Retinoids, Retinol, Retin-A – which is which? What are they? And what do they do?! If you’re confused about Retinoids and Retinol – don’t worry, we’re here to explain it.
What is a Retinoid?
First things first – let’s try to keep this really simple and quickly explain which is which.
Retinoid is the name for a family of substances related to Vitamin A.
Whenever you see an ingredient with a name like Retinol, Retinoic Acid, Retinyl Palmitate or Retinyl Acetate, you’re dealing with a form of Vitamin A… and each of them is a Retinoid.
Retinol is the Vitamin A molecule that’s found in animals, including humans, and it gets converted to Retinoic Acid in the body. Retinoic Acid is what’s used in prescription-strength preparations. Retin-A is a brand name, and they are all part of the Retinoid family.
Retinoic Acid is the strong stuff, which is why it’s prescription only. Retinol is milder but still effective, and you’ll find it in a variety of over the counter products. You’ll see similar results, but after a slightly longer period of time. Other forms like Retinyl Palmitate are gentler again.
How it works:
Like Peptides, Retinoids communicate with skin cells, sending messages telling them to behave like healthy, younger skin cells. They increase cell turnover meaning you’ll see younger, fresher skin. They also help to boost collagen production which normally declines as we get older. A good supply of collagen is essential for keeping skin firm and plumped.
As well as all that, they have powerful antioxidant properties meaning they counteract free radicals and help to combat the damage they can do. Free radicals can be caused by UV exposure, pollution, and cigarette smoke. They also arise normally in the body – they’re unavoidable. You definitely don’t want free radicals floating around if you can help it, as they contribute significantly to ageing. So anything that mops them up is good for your skin.
Use it for:
Retinoids really are a skin care wonder, tackling a wide range of skin issues from acne to ageing.
Ageing skin: Retinoids work. They really, really work when it comes to anti-ageing, and scientific studies have proven this time and time again. You might not look 25 again (this is skin care, not magic!) but if you use retinoids for at least 12 weeks you will definitely see an improvement in your appearance. And your skin will keep on improving over time. They tackle a wide range of concerns – keep reading – so you’ll see an overall improvement.
Fine lines and wrinkles: Remember earlier we told you that Retinoids encourage cell turnover and production of collagen? Well this action – plus the fact that they actually thicken deeper levels of the skin – is what makes them so effective in reducing wrinkles.
Pigmentation: If you have uneven pigmentation due to sun exposure (nobody call them “age spots”!), Retinoids help to even out skin tone.
Stretch marks: Stretch marks show up when skin’s collagen and elastin fibres are pushed past their limit, usually during pregnancy, weight gain or growth spurts. So the collagen-boosting action of Retinoids will help – particularly if you catch those marks when they’re still dark.
Acne: Retinoids encourage normally, healthy behaviour in skin cells. This means they can help to normalise skin’s production of sebum, and they encourage cell turnover too. So there’ll be less potentially pore-clogging oil and dead skin cells on the skin’s surface and you could see a dramatic improvement in acne.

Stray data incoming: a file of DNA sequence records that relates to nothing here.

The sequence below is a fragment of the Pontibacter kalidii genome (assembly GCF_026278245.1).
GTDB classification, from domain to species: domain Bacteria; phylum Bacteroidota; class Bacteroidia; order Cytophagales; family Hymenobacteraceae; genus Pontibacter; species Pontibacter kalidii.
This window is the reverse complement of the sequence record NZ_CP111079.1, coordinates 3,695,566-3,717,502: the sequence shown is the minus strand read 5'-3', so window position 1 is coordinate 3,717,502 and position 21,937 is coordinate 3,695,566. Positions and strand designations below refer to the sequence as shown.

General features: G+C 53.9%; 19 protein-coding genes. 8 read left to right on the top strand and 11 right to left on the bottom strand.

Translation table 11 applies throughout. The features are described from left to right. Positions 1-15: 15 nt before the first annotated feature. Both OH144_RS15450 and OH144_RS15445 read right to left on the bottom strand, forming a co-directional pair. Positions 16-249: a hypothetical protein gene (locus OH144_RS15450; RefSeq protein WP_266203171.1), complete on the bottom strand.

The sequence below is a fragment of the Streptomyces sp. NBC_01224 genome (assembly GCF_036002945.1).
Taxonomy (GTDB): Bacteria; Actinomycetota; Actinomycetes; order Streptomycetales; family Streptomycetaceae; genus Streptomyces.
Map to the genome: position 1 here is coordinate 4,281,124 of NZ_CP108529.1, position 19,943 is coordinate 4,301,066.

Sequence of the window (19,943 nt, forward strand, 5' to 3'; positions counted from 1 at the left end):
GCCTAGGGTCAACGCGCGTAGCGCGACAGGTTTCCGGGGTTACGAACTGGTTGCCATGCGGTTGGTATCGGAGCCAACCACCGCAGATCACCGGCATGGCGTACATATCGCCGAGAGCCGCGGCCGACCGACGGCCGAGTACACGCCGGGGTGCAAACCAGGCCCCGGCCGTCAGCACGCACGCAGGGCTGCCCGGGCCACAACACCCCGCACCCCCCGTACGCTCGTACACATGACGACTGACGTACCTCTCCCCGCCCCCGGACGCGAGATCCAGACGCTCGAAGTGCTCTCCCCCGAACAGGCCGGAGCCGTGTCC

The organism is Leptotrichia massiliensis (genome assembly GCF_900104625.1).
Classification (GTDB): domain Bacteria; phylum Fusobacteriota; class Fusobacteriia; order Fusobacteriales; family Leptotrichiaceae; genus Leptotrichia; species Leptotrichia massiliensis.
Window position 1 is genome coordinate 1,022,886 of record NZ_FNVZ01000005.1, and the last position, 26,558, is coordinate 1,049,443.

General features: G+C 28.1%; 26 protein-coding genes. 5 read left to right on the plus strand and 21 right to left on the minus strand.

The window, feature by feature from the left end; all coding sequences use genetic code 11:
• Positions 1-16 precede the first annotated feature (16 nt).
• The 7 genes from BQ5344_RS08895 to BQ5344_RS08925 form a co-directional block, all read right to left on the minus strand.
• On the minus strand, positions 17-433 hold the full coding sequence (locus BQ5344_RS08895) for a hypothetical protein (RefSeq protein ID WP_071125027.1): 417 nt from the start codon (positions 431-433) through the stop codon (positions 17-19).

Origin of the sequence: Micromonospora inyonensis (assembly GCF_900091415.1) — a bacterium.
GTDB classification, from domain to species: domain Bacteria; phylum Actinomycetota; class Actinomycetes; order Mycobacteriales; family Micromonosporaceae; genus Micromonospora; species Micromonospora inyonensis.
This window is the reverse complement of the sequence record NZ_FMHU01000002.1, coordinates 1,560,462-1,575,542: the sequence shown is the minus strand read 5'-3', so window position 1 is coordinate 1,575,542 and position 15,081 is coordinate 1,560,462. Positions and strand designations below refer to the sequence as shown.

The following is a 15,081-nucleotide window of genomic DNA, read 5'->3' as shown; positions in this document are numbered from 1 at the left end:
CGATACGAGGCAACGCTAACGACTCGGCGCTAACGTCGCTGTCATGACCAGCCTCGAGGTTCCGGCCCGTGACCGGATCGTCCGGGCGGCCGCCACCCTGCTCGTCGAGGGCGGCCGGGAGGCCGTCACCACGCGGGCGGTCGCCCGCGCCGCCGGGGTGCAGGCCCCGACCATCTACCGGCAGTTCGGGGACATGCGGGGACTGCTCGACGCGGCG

Keratosis Pilaris: Those annoying little bumps which can show up on legs and backs of arms are caused by sebum and dead skin build up. As with acne, a Retinoid cream will normalise sebum production and get those skin cells behaving as they should.
Good to know:
Don’t use your Retinoids during the day, as sunlight will limit its effectiveness. If you’re using skin care containing Benzoyl Peroxide, Salicyclic Acid, or AHAs like Glycolic Acid, don’t mix them with your Retinoids, as they won’t work correctly. Keep your Retinoid for night-time use, and use the other products in the morning.
You might experience some irritation in the form of dryness or redness, even a little flaking or peeling. Don’t panic! This is normal. We recommend that you start slowly with Retinoids, using a couple of times a week, or starting with lower concentrations or milder forms of Vitamin A so you can build up tolerance gradually. If you don’t see any improvement, stop using the product.
Be prepared to be a little more gentle with your skin at first, too. Don’t use harsh physical exfoliants – so nothing with scrubbing particles. Also you should probably tweeze rather than wax those brows, because ouch!
Oh, and, use a sunscreen. While Retinoids don’t necessarily make skin more sensitive to the sun, UV exposure causes wrinkles and pigmentation – precisely what you’re trying to undo.
If you have sensitive skin, look for milder forms of Vitamin A, and keep an eye on the concentrations. You can use gentler preparations at first, and if skin tolerates them well, move up to something slightly stronger.
Products containing Retinol are not recommended for use during pregnancy or when breast-feeding. If you’re pregnant, taking large doses of Vitamin A or Retinoid medication by mouth is an absolute no-no. Using it as skin care hasn’t been shown to have the same effects though, so don’t panic if you suddenly find out you’re pregnant and have been using a Retinol cream. We’d recommend you err on the side of caution and maybe switch up your skin care routine to something gentler for those nine months. Check with your doctor if in any doubt about anything, but like we said, there’s no need to panic. (You’ll have plenty of other things to worry about, after all!)
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